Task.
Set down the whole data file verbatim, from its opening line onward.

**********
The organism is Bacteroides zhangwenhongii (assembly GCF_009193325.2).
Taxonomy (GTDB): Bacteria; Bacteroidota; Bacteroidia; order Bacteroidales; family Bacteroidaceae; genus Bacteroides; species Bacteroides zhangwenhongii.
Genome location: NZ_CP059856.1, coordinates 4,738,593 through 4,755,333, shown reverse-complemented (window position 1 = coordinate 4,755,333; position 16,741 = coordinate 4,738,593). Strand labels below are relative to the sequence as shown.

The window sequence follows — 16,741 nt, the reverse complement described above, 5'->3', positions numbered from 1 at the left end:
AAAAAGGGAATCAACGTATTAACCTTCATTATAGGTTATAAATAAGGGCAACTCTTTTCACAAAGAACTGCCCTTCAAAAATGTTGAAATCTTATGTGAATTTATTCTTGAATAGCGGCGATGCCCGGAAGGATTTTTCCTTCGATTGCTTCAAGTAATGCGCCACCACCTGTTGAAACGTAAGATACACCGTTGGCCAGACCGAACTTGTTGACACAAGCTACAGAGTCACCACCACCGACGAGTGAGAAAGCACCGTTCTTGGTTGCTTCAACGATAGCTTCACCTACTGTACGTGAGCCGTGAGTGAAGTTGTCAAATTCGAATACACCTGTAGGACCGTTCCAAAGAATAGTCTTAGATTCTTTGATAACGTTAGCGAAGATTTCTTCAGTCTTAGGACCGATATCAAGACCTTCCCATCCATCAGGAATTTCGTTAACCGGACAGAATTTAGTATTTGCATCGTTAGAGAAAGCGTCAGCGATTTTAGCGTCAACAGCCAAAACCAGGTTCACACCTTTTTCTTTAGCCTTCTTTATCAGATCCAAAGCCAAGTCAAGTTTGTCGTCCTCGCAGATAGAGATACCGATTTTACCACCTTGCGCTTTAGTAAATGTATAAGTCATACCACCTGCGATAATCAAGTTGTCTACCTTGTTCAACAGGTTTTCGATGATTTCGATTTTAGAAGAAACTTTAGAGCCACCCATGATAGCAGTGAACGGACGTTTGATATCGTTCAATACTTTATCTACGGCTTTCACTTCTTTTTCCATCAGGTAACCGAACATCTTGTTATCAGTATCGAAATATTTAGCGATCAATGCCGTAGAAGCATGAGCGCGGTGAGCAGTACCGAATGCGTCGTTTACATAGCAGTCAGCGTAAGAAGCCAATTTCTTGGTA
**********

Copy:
The organism is Bacteroides zhangwenhongii (assembly GCF_009193325.2).
Taxonomy (GTDB): Bacteria; Bacteroidota; Bacteroidia; order Bacteroidales; family Bacteroidaceae; genus Bacteroides; species Bacteroides zhangwenhongii.
Genome location: NZ_CP059856.1, coordinates 4,738,593 through 4,755,333, shown reverse-complemented (window position 1 = coordinate 4,755,333; position 16,741 = coordinate 4,738,593). Strand labels below are relative to the sequence as shown.

The window sequence follows — 16,741 nt, the reverse complement described above, 5'->3', positions numbered from 1 at the left end:
AAAAAGGGAATCAACGTATTAACCTTCATTATAGGTTATAAATAAGGGCAACTCTTTTCACAAAGAACTGCCCTTCAAAAATGTTGAAATCTTATGTGAATTTATTCTTGAATAGCGGCGATGCCCGGAAGGATTTTTCCTTCGATTGCTTCAAGTAATGCGCCACCACCTGTTGAAACGTAAGATACACCGTTGGCCAGACCGAACTTGTTGACACAAGCTACAGAGTCACCACCACCGACGAGTGAGAAAGCACCGTTCTTGGTTGCTTCAACGATAGCTTCACCTACTGTACGTGAGCCGTGAGTGAAGTTGTCAAATTCGAATACACCTGTAGGACCGTTCCAAAGAATAGTCTTAGATTCTTTGATAACGTTAGCGAAGATTTCTTCAGTCTTAGGACCGATATCAAGACCTTCCCATCCATCAGGAATTTCGTTAACCGGACAGAATTTAGTATTTGCATCGTTAGAGAAAGCGTCAGCGATTTTAGCGTCAACAGCCAAAACCAGGTTCACACCTTTTTCTTTAGCCTTCTTTATCAGATCCAAAGCCAAGTCAAGTTTGTCGTCCTCGCAGATAGAGATACCGATTTTACCACCTTGCGCTTTAGTAAATGTATAAGTCATACCACCTGCGATAATCAAGTTGTCTACCTTGTTCAACAGGTTTTCGATGATTTCGATTTTAGAAGAAACTTTAGAGCCACCCATGATAGCAGTGAACGGACGTTTGATATCGTTCAATACTTTATCTACGGCTTTCACTTCTTTTTCCATCAGGTAACCGAACATCTTGTTATCAGTATCGAAATATTTAGCGATCAATGCCGTAGAAGCATGAGCGCGGTGAGCAGTACCGAATGCGTCGTTTACATAGCAGTCAGCGTAAGAAGCCAATTTCTTGGTA